Let’s unfold the kite and fly – 800 years into the past! … In 1234 the Duke of Carinthia Bernhard Von Spanheim consolidated his posessions in Lower Carniola by establishing a Cistercian monastery at a spring called Obrh, not far from the town of Kostanjevica on the river Krka. The monastery complex, now an exibition place and art gallery, is one of the largest and best preserved examples of sacral architecture in Slovenia – and beyond.
Oldest extant building at the Kostanjevica na Krki Cistercian monastery, the Romanic-Gothic St. Mary of the Annunciation church. The nave is from 1234, the bell tower was added in 15th century.
The monastery was called Fons Sanctae Mariae, The spring of St. Mary. Bernhard bestowed ample estates on the monastery, so it became one of the richest landowners in Carniola. The monastery was an important a centre of religious, educational, mercantile and commercial life – at its peak, the monastery was home to 86 monks and lay brothers.
The Baroque arcade courtyard of the monastery; the largest in Central Europe.
The original Early Gothic monastery was renovated and completed during the Renaissance and Baroque. In the 18th century the Baroque coulisse and two small defence towers with painted decoration by renowned Slovene artist Fran Jelovšek were built, and one of the largest arcade courtyards in Europe was completed – 75 meters long and 50 metres wide, with 234 arches in three storeys.
Front façade of the monastery. The small defence towers sporting embrasures (loopholes and arrowslits) guard the entrance.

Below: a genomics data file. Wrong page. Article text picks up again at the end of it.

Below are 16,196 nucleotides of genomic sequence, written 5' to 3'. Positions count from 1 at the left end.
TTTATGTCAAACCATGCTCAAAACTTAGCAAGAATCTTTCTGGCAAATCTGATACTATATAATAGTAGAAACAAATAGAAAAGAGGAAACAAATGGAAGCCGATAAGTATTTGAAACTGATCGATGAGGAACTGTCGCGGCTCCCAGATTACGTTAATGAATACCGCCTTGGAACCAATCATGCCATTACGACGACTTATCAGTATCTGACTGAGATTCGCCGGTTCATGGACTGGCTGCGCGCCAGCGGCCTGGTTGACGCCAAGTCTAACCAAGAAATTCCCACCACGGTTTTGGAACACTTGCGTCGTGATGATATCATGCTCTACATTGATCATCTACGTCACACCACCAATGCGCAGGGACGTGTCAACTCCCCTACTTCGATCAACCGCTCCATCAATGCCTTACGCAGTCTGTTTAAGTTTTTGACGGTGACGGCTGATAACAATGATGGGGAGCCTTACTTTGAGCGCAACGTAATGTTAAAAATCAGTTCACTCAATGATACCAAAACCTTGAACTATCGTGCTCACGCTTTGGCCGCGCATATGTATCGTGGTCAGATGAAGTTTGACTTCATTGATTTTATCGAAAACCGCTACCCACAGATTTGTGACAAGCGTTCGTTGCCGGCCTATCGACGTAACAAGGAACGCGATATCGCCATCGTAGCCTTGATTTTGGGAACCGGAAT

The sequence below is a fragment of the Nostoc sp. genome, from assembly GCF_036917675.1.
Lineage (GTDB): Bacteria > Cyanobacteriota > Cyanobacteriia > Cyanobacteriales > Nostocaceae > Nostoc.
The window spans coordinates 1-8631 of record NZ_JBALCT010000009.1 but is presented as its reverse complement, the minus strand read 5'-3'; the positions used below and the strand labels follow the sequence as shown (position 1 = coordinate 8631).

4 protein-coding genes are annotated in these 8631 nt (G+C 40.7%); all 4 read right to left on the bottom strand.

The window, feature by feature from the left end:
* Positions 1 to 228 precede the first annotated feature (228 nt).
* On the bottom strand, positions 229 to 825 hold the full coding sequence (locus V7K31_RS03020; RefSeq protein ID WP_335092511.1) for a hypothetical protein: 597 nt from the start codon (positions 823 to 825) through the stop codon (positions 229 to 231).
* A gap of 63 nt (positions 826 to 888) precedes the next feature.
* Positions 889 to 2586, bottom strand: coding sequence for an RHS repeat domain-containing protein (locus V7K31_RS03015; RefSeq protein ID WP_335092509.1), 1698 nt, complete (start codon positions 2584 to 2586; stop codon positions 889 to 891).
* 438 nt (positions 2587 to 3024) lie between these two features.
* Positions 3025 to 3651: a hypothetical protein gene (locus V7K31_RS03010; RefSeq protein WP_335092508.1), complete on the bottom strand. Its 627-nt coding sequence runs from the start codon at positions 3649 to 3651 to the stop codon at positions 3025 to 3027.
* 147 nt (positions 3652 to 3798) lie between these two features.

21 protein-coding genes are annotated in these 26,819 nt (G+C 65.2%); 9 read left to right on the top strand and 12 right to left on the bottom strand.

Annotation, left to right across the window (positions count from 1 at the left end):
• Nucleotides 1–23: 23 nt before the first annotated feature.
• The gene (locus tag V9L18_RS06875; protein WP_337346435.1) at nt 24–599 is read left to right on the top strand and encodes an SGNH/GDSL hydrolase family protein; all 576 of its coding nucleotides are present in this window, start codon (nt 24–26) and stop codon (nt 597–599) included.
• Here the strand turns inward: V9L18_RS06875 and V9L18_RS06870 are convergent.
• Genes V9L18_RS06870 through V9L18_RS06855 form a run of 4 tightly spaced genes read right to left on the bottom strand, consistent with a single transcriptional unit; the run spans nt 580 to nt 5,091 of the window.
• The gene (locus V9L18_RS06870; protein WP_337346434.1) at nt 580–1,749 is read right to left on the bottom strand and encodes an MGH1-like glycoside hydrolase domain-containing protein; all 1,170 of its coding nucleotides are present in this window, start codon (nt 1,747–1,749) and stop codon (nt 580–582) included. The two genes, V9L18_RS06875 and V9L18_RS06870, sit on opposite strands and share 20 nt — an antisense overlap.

But as the magnificent monastery was completed and a true golden era was just around the corner, the Habsburg court in Vienna had some ideas about Enlightenment, curbing the power of the Church – and getting more money. In 1786 Emperor Joseph II dissolved almost all the monasteries in Austrian Empire, and the monastery at Kostanjevica na Krki was no exception. Its property was transferred to the Carniolan religious fund (under Imperial control), and the church of St. Mary was deconsecrated. The monks moved out, replaced by the forestry administration and notary services.
The15th century belltower of the Gothic church, and the 18th century coulisse, painted by Fran Jelovšek.
This did not bode well for the former monastery. The process of decay was slow yet inevitable, culminating in the almost complete destruction during the Second World War. Only after the war the exceptional architecture of the complex was recognized and efforts were started to reconstruct and preserve it. Thorough restoration begun in 1957 and is still in progress. In 1989 the monastery was declared a cultural monument, protected by the state.
Obrh stream – the eponymous Fons Sanctae Mariae -, meadows and fields behind the monastery.
During the renovation the Contemporary Art entered the monastery. In 1974 the Božidar Jakac Art Museum was established here, with several galleries and exhibition places. The exhibitions and concerts taking place in the former church are especially recommended – its Gothic, skyward, and incredibly acoustic architecture gives a truly sublime experience.
More then 100 sculptures are on display in and around the monastery. They were created on sculptural symposiums Forma Viva by artists from all over the world, starting in 1961 and held biannually from 1988. Sculptures are made from oak wood, typical for this part of Slovenia.
Outer courtyard with Forma viva wooden artworks and scuptures, and the Baroque tree-lined allée leading to the entrance.
Dolenjska (Lower Carniola) region and Krka valley is an inspiring, peaceful, welcoming place, full of interesting places and offering great food and wine. Well worth a visit – and a longer stay!
All kite aerial photos shot with Canon A810 on a Rokkaku kite.